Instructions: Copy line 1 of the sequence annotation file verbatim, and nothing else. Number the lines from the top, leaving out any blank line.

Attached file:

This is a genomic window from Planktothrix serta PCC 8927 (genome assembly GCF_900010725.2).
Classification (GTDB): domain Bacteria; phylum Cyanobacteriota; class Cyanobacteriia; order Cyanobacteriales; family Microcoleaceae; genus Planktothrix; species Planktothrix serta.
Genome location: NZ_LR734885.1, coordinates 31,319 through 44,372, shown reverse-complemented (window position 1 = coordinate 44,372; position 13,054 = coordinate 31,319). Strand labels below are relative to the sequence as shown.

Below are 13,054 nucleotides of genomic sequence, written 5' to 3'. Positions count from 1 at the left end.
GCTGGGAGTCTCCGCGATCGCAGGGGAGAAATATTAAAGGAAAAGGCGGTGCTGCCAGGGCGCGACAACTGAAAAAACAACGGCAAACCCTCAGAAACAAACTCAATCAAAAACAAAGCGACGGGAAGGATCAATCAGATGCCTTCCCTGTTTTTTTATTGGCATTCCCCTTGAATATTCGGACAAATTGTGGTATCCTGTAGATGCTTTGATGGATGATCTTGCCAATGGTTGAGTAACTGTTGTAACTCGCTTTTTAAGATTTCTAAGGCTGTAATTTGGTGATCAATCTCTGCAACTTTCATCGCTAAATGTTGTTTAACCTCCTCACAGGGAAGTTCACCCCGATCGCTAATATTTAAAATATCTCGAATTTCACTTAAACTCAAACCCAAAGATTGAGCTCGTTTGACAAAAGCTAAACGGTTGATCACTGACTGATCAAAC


This is a genomic window from Planktothrix serta PCC 8927 (genome assembly GCF_900010725.2).